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YUKOS Oil Company Wins Major Ruling from the European Court of Human Rights

Strasbourg 20 September 2011: After seven years' careful consideration the European Court of Human Rights (ECtHR) today ruled that YUKOS Oil Company was denied a fair trial in contesting the tax liabilities imposed on it suddenly in 2004. It also ruled that the enforcement of those tax liabilities, penalties, fines and interest breached the company's Convention rights and dealt it a 'fatal blow'.

Former chief financial officer, Bruce Misamore, commenting on the ruling, said:

"YUKOS brought this application to the Court because it was denied a fair hearing in Russia. The Court has vindicated YUKOS' position. For example, the ECtHR confirmed that the Russian tax proceedings were unfair finding that the limited period given to YUKOS to have access to the case material was ridiculously short, however many lawyers YUKOS might have been able to deploy".

Steven Theede, former chief executive officer of YUKOS Oil Company said:

"The Court found the crux of the case was the speed with which the Russian authorities demanded that YUKOS pay the taxes, despite the fact its assets were frozen, and the decision to choose to 'auction' OAO Yuganskneftegaz , its main production unit, to meet the asserted liabilities. The Court found it 'obvious' that the choice of auctioning OAO Yuganskneftegaz as the 'first disposal' was a 'fatal blow to YUKOS' ability to survive the tax claims and continue its existence'".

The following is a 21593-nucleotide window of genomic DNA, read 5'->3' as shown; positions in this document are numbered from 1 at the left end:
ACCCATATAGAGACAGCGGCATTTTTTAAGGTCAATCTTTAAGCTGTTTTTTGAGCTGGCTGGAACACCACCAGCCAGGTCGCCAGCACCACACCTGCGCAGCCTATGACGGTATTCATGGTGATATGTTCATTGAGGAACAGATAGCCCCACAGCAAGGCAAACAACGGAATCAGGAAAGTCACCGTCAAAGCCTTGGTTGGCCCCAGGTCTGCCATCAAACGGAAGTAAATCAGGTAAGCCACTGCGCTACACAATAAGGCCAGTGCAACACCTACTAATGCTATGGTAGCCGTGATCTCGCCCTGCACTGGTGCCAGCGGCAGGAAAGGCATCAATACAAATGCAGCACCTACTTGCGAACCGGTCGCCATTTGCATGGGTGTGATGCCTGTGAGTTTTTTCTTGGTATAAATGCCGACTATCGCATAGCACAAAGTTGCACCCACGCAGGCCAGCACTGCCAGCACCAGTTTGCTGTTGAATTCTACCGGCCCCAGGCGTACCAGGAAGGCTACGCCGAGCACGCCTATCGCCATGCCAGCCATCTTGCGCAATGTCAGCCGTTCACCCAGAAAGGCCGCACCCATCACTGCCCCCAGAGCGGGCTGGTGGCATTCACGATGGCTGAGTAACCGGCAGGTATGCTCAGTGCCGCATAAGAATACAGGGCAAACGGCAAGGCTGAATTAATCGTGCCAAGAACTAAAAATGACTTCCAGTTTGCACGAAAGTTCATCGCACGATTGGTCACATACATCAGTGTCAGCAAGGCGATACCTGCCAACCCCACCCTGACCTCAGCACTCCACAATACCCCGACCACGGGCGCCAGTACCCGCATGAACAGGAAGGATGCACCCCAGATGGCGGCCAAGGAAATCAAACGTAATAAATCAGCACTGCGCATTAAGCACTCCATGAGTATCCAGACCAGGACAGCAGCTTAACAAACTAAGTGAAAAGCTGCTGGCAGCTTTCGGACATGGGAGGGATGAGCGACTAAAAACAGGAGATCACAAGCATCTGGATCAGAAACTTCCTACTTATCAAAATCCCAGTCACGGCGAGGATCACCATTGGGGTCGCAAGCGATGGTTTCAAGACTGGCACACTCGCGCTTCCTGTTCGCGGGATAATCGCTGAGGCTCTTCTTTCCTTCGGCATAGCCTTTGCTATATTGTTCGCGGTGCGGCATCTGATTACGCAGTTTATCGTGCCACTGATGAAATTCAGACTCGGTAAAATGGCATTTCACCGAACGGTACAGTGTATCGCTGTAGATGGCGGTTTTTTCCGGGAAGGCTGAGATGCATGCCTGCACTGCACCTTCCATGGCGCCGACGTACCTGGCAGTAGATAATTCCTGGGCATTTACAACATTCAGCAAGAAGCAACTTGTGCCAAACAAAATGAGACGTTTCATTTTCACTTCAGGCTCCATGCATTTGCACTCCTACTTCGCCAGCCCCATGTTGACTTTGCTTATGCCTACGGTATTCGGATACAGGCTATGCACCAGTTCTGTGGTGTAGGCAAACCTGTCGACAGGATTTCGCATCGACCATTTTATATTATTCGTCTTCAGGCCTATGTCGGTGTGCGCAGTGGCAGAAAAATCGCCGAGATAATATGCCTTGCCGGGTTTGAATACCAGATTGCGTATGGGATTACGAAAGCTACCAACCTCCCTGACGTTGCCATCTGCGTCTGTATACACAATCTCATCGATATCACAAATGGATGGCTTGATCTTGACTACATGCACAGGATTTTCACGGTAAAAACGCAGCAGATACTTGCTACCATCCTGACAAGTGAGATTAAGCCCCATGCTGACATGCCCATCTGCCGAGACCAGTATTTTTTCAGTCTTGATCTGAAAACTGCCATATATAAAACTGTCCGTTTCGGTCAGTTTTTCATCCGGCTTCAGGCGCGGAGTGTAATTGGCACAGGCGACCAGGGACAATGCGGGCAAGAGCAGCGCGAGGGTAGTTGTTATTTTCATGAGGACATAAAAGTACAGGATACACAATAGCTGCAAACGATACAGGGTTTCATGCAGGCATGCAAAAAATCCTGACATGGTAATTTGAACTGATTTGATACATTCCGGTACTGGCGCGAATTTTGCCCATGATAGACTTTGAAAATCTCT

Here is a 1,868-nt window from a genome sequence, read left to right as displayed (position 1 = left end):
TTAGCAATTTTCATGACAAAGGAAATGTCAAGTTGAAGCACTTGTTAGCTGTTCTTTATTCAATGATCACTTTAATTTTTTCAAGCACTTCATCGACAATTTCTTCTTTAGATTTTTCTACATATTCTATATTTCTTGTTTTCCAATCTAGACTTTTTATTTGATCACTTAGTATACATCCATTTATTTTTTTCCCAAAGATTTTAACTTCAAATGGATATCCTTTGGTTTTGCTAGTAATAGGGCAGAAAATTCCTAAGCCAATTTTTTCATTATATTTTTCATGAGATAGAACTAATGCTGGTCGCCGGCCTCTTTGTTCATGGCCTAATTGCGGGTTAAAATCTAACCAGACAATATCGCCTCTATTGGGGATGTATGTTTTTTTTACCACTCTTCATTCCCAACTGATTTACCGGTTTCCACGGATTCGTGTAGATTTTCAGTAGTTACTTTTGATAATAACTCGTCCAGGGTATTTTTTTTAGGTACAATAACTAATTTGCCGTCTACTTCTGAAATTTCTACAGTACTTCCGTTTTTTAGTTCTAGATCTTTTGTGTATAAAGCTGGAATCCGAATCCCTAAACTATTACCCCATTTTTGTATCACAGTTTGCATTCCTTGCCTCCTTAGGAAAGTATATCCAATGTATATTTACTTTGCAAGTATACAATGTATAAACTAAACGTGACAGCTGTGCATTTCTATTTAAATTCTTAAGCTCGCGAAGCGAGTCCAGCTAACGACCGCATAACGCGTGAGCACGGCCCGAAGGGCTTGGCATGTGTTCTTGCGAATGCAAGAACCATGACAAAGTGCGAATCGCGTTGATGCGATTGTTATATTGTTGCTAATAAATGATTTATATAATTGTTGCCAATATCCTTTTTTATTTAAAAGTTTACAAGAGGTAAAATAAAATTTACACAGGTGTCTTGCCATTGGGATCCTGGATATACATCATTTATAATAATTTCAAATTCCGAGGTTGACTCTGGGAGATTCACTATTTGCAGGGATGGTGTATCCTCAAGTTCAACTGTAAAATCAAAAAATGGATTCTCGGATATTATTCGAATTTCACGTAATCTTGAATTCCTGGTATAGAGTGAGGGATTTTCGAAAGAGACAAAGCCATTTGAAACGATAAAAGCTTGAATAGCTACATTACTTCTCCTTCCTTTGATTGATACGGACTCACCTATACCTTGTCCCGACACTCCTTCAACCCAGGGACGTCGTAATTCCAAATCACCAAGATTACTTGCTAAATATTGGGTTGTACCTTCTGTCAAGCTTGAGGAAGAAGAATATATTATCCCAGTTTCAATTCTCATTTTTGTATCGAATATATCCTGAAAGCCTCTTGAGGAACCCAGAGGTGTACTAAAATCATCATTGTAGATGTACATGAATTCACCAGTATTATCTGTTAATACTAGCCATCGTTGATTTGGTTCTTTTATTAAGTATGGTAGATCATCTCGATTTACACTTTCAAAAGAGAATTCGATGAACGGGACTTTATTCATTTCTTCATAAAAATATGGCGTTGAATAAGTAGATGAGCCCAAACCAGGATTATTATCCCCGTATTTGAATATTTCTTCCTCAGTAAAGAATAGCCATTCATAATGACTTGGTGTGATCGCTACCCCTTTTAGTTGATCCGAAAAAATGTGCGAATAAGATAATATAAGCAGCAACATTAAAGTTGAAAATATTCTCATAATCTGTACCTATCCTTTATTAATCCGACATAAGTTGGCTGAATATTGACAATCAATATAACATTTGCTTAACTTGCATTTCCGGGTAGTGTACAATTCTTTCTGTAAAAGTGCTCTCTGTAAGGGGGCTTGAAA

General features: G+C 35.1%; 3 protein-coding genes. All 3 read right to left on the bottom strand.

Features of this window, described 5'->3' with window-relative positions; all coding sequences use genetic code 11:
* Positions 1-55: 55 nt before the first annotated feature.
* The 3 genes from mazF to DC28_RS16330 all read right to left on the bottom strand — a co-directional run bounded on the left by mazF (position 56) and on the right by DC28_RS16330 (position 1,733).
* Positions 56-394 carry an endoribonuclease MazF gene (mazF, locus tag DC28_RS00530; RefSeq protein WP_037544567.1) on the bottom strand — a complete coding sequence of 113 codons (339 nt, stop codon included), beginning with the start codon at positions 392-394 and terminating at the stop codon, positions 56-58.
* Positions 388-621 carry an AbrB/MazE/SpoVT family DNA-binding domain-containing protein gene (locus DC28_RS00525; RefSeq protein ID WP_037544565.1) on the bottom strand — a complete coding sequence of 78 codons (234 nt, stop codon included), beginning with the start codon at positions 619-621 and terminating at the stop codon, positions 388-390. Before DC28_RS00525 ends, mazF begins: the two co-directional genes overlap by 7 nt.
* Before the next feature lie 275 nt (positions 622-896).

The Court went on to state that the Russian authorities should have given very serious considerations to other options, "especially those that could mitigate the damage to YUKOS' structure".

Another factor which seriously affected YUKOS' position in the enforcement proceedings was the imposition of a 7% enforcement fee by bailiffs, amounting to 1.15 billion euros, the payment of which could not be suspended or rescheduled. This sum was "completely out of proportion" stated the Court and "because of its rigid application it contributed very seriously to YUKOS' demise". The Court emphasized that the Russian Authorities were "unyieldingly inflexible as to the pace of enforcement acting very swiftly and consistently refusing to concede YUKOS' demands for additional time". The authorities "failed to take proper account of the consequences of their actions" and so breached YUKOS' property rights (Article 1 of Protocol Number 1)

In addition the Court found that fines, which doubled the asserted tax liabilities, were retrospectively and unlawfully applied together with further collection penalties imposed by the bailiffs.

For more information, please visit The Yukos Library, an online resource providing a wealth of information about Yukos and its legal battles with the Russian authorities.

 
 
 



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